Step Away From Status Quo In New Economy

New tools and procedures designed to meet regulatory challenge can help you survive a new economy.


This is part two in a two-part series on how credit unions can respond to a changing economic and regulatory environment.

The Dodd-Frank Act and the NCUA have imposed financial regulations this year that, together, affect almost every aspect of the nation’s financial industry.

For members, it’s triggered a cutback in spending, a trend which has made the marketplace for their business even more competitive. Credit unions have reacted proactively by turning to new tools and procedures designed to compete aggressively and are growing their portfolios and increasing profitability in all areas — from mortgages to auto loans.

Evan Kass, vice president of consumer lending at Schools Financial Credit Union ($1.3B, Sacramento, CA) concedes that the new regulations were merely an extension of what was already being done.

“Schools Financial CU performs prudent risk management practices,” Kass says. “We routinely pull updated credit information and updated collateral valuations on all our consumer and residential loans in order to determine our level of risk and make any necessary line adjustments and manage our loan loss reserves. We validate our scoring models and underwriting criteria, and routinely report on credit quality to our board of directors.”

The credit unions that are experiencing growth during these difficult times agree that new analytics and procedures are needed to help manage lending strategies and to heighten loan growth, while at the same time reducing delinquency and loss levels.

This improved visibility helps credit unions drive operational efficiencies. They also support growth by helping organizations explore fundamental business questions that frame decisions. In the process they reveal new insights and assist in forecasting future trends.

In an era that the Information Technology (IT) industry calls the new normal, information automation has become more critical than business process automation. Part of the reason for this is new government regulation, but another important reason is simply that data content doubles about every 14 months.

While the growth in data can seem overwhelming — not to mention the effort needed to manage that data – many credit unions are eager to seize the opportunities it presents. If knowledge is power, data is business value. Fortunately, IT companies are making it possible for organizations to take a step-by-step approach in building up their capabilities to tap that bonanza.

Mark Mykleburg, lending manager of Prevail Credit Union ($232.5M, Seattle, WA), strongly recommends automated tools that free up credit union executives to do the all-important work of lending.  He advises spending quality time in researching technology solutions to fit specific needs.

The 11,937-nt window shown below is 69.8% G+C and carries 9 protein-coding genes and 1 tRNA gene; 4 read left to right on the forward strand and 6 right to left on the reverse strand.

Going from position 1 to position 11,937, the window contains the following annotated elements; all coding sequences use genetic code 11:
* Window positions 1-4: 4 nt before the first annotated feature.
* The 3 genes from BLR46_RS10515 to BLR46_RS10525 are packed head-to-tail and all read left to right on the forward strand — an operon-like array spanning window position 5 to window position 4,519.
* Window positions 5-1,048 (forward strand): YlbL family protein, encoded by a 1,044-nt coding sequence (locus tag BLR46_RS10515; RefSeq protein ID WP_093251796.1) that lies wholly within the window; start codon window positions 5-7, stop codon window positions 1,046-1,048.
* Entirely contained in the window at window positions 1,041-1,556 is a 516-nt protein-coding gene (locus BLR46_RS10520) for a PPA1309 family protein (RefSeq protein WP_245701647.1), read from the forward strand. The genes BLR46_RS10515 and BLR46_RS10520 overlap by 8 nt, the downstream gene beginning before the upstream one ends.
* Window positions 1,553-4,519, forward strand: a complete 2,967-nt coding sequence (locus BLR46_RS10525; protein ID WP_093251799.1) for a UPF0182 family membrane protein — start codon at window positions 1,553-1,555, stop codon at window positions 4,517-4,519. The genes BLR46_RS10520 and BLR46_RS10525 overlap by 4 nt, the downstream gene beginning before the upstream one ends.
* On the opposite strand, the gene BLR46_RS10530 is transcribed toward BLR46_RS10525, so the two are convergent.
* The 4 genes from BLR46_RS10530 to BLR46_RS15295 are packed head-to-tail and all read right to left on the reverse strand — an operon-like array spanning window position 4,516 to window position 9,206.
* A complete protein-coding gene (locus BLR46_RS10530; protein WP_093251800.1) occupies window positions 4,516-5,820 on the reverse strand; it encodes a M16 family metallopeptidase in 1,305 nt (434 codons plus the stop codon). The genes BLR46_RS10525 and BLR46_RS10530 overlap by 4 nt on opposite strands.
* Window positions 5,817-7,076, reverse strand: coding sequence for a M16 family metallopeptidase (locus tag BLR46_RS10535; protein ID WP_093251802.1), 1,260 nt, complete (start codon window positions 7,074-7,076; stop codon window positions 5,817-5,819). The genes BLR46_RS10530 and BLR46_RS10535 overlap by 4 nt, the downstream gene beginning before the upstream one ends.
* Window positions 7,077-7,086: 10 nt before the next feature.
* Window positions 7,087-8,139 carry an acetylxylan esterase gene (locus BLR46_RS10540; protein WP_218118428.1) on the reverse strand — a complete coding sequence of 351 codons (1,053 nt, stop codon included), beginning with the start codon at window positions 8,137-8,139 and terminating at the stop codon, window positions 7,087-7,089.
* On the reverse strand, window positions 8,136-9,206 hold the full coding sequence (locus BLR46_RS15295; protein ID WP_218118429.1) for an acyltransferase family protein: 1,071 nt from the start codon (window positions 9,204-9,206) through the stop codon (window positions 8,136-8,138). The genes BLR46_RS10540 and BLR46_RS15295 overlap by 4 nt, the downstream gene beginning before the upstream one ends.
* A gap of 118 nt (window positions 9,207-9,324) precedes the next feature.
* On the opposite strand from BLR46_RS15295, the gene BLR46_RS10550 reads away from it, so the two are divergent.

“Analytics are the key in allowing us to capture additional business in the higher risk loans,” Mykleburg says. “Look at it this way — if you were very sick, you’d visit a specialist who’d run tests to determine why you were sick. Without that information, how could you be treated properly? I have been able to minimize my losses and filter my approvals based on the factors provided by the analytics. I have determined characteristics that allow me to automatically approve down to 660 credit scores. I would not be able to do that without the analytics.”

Kass says he agrees on the value of analytics.

“We frequently review applicant characteristics on all of our risk tiers and determine if our underwriting threshold requires any adjustment,” Kass says. “That said, we manage our portfolio risk by controlling the volume of loans in the lower tiers.”

As the economy continues to improve, having these tools and processes in place will then position credit unions for still stronger, more secure growth. Even today, many credit unions are taking a more active approach to growing their portfolios and finding success in those efforts.

Lending Insights provides key analytics and reporting tools that help credit unions make more profitable loans, while meeting regulatory requirements. Lending Insights helps credit unions easily view and understand all aspects of their loan portfolios for timely and strategic decisions.

The first part in this series explored how credit unions can successfully manage risk through an economic enviroment rife with new regulations. See "Adapt To New Rules To Grow Your Portfolio" for advice on those strategies.

This is an excerpt from an article that appears in the Fall/Winter 2011 issue of CU Direct’s Merge magazine.

Credit unions interested in learning more about how Lending Insights can support and enhance their lending program, can contact Mike James at 877-262-3680, ext. 704, or, or visit



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